So here’s the crappy truth: dementia makes people uncomfortable. Perhaps they feel badly talking to someone who either cannot understand them, cannot communicate back as expected, or cannot maintain a conversation because they keep forgetting what was said. Perhaps they are worried they will get it themselves and don’t want to think about it. Perhaps they just cannot stomach seeing someone they love change in such a dramatic way.
Whatever the reason, this discomfort will cause people to walk out of your life. The funny thing is that there will be people who will stick around whom you never expected. My dad has a friend who, for a long time, came by once a month to take him for a haircut and a donut. They weren’t best friends, and I actually do not know him well, but he is one who has been loyal and supportive like no other.
When people stop spending time with you or make up excuses, please, please, please do not take this personally.
This is about them; this is not about you. Here are three ways to start coping:
- Embrace those who are there for you
- Join a support group
- Talk to your people
Embrace those who do come around, don’t stew over those who do not.
Embrace the people who do come around, and empower them to help you if and when they ask. Have a list of things you could use help with ready to go when someone says, “what can I do?”
Share with them what they can expect when they come visit and how they can best provide love to your loved one. Share with them what he or she is capable of doing (maybe going for a walk or sitting out in the garden) and make sure they know what to avoid doing.
Let them know how much it means to you to have them there so that they continue to be there for you. If these individuals know how powerful their time with you is they are more likely to make it a priority.
Join a Support Group.
Regardless of the people who stay in your life, I strongly recommend joining a support group (usually sponsored by the Alzheimer’s Association or another group at a local hospital or research center – the one in Phoenix that I love is with Banner Alzheimer’s Institute). Most are in-person, but there are some online that can be helpful, too. There are also groups on facebook and reddit that you may find useful.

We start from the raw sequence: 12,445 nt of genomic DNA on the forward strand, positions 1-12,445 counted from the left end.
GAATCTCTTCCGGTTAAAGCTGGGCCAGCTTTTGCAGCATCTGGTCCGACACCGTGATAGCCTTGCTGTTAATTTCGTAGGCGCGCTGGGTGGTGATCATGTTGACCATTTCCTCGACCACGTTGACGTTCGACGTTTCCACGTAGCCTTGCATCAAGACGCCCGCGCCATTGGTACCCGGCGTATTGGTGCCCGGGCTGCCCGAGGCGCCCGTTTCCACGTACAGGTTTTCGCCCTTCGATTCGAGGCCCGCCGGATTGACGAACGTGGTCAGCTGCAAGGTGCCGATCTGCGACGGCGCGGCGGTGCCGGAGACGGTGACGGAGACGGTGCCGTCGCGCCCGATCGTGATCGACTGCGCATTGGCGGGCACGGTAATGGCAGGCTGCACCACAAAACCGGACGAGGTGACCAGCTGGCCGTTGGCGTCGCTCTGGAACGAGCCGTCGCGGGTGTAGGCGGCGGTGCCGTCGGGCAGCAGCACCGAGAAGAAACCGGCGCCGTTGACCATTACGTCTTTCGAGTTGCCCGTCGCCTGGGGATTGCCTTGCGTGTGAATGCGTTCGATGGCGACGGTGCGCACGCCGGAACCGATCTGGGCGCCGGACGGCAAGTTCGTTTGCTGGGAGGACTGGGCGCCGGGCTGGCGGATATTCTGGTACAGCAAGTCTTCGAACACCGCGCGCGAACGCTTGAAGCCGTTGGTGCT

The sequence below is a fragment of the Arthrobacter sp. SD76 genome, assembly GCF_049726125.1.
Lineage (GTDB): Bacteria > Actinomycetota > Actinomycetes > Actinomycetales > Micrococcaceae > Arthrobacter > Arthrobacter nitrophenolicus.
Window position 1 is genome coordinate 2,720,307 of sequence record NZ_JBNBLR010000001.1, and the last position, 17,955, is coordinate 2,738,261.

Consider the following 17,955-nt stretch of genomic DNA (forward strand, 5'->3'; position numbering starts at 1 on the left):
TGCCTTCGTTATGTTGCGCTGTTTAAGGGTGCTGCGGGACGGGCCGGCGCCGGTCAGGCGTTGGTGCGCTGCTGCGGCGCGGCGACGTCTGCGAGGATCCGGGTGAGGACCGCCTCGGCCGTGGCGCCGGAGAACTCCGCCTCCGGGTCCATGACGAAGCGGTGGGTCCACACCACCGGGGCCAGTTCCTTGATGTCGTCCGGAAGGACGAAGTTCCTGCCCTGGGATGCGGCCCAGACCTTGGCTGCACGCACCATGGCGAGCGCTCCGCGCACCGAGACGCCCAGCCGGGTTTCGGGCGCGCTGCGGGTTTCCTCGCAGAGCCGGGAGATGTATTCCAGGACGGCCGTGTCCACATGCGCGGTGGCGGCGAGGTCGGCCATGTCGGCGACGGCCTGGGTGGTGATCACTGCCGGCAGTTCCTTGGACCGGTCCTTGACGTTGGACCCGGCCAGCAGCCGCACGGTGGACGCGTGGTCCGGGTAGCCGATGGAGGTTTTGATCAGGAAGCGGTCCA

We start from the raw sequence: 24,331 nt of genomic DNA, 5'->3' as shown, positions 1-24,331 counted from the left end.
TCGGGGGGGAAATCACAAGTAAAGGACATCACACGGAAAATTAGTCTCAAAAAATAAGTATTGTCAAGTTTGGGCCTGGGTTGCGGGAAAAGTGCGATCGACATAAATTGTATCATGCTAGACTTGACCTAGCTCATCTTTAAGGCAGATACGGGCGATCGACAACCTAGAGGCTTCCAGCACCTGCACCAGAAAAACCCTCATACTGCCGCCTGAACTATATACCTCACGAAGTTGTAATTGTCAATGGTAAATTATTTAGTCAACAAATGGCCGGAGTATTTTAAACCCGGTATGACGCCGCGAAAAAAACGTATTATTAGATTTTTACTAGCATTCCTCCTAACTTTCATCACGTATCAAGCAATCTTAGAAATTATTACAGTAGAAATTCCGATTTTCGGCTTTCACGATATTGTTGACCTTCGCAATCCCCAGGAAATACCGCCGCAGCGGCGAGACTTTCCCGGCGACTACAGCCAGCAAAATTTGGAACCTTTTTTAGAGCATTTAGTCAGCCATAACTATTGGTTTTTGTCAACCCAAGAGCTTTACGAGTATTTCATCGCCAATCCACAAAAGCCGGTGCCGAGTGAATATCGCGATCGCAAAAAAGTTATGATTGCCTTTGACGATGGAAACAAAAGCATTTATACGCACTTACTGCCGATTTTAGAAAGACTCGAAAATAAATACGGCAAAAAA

Under 40 Online Group – through Hilarity for Charity
No one will ever understand what you are going through like those who are going through it as well (or have been through it in the past). Take advantage of this. You are going to have a ton of questions, and these people are a wealth of knowledge. Almost everything effective that my mom learned, she learned from her support group (such as carrying cards with her that say “please be patient with us, my companion has Alzheimer’s disease” to hand to various service workers like restaurant servers or airport personnel).
Beyond that, the caregiver support group circle is a place you can laugh at your situation and not feel like a jerk. I think laughing as much as possible is so powerful. When someone you love loses brain cells and as a result, cognitive function, it can feel like a cruel joke. You regain power by saying…you can take some memory and some function, but you cannot take my joy or my sense of humor.
Talk to your people.
Finally, talk to your close friends and family…and be open and honest. Let them know how shitty it is and allow them to listen and be there for you. It takes courage to share when you feel scared, sad, or overwhelmed. Remind yourself that you deserve support – no superhero operates alone. Set up a system that allows you to reach out on your terms but that also ensures you get the support you need.
If you have a little trouble with this, perhaps share this post or other aspects of my blog with your friends and family so they can start to explore and understand.
Be strong, superheroes!
Raw links if above do not work for you:
Phoenix area: https://www.alz.org/care/alzheimers-dementia-support-groups.asp
Under 40 online: http://www.hilarityforcharity.org/#!get-involved/c1eju